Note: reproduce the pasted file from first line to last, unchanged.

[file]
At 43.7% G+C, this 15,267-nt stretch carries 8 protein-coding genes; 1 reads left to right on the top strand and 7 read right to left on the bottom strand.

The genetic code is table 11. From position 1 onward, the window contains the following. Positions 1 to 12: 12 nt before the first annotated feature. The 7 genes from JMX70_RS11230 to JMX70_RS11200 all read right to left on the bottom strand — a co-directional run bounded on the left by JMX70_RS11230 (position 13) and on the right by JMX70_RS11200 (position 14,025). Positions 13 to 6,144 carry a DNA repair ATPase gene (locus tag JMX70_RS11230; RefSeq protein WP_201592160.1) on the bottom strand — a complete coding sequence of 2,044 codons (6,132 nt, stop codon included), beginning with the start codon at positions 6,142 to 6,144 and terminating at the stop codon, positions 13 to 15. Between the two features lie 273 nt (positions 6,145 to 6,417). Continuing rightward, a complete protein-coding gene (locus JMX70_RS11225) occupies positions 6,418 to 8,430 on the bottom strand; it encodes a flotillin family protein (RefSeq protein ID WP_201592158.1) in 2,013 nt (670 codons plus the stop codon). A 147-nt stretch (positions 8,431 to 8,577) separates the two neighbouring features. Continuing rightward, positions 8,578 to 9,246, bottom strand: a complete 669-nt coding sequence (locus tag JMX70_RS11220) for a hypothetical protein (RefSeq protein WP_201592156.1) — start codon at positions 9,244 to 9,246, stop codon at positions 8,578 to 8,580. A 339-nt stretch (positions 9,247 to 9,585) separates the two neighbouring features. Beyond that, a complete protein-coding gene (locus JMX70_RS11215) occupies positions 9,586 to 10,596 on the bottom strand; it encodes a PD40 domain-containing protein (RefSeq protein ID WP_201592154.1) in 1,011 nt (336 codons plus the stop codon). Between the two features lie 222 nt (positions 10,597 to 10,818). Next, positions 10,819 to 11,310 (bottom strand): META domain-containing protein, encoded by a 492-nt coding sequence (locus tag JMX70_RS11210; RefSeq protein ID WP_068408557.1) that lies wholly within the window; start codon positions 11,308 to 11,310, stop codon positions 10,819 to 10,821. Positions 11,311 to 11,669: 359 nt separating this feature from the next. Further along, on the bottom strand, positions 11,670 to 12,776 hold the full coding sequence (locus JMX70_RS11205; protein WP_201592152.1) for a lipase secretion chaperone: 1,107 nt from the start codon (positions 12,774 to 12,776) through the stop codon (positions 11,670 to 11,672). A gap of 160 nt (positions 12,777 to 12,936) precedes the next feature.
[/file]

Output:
At 43.7% G+C, this 15,267-nt stretch carries 8 protein-coding genes; 1 reads left to right on the top strand and 7 read right to left on the bottom strand.

The genetic code is table 11. From position 1 onward, the window contains the following. Positions 1 to 12: 12 nt before the first annotated feature. The 7 genes from JMX70_RS11230 to JMX70_RS11200 all read right to left on the bottom strand — a co-directional run bounded on the left by JMX70_RS11230 (position 13) and on the right by JMX70_RS11200 (position 14,025). Positions 13 to 6,144 carry a DNA repair ATPase gene (locus tag JMX70_RS11230; RefSeq protein WP_201592160.1) on the bottom strand — a complete coding sequence of 2,044 codons (6,132 nt, stop codon included), beginning with the start codon at positions 6,142 to 6,144 and terminating at the stop codon, positions 13 to 15. Between the two features lie 273 nt (positions 6,145 to 6,417). Continuing rightward, a complete protein-coding gene (locus JMX70_RS11225) occupies positions 6,418 to 8,430 on the bottom strand; it encodes a flotillin family protein (RefSeq protein ID WP_201592158.1) in 2,013 nt (670 codons plus the stop codon). A 147-nt stretch (positions 8,431 to 8,577) separates the two neighbouring features. Continuing rightward, positions 8,578 to 9,246, bottom strand: a complete 669-nt coding sequence (locus tag JMX70_RS11220) for a hypothetical protein (RefSeq protein WP_201592156.1) — start codon at positions 9,244 to 9,246, stop codon at positions 8,578 to 8,580. A 339-nt stretch (positions 9,247 to 9,585) separates the two neighbouring features. Beyond that, a complete protein-coding gene (locus JMX70_RS11215) occupies positions 9,586 to 10,596 on the bottom strand; it encodes a PD40 domain-containing protein (RefSeq protein ID WP_201592154.1) in 1,011 nt (336 codons plus the stop codon). Between the two features lie 222 nt (positions 10,597 to 10,818). Next, positions 10,819 to 11,310 (bottom strand): META domain-containing protein, encoded by a 492-nt coding sequence (locus tag JMX70_RS11210; RefSeq protein ID WP_068408557.1) that lies wholly within the window; start codon positions 11,308 to 11,310, stop codon positions 10,819 to 10,821. Positions 11,311 to 11,669: 359 nt separating this feature from the next. Further along, on the bottom strand, positions 11,670 to 12,776 hold the full coding sequence (locus JMX70_RS11205; protein WP_201592152.1) for a lipase secretion chaperone: 1,107 nt from the start codon (positions 12,774 to 12,776) through the stop codon (positions 11,670 to 11,672). A gap of 160 nt (positions 12,777 to 12,936) precedes the next feature.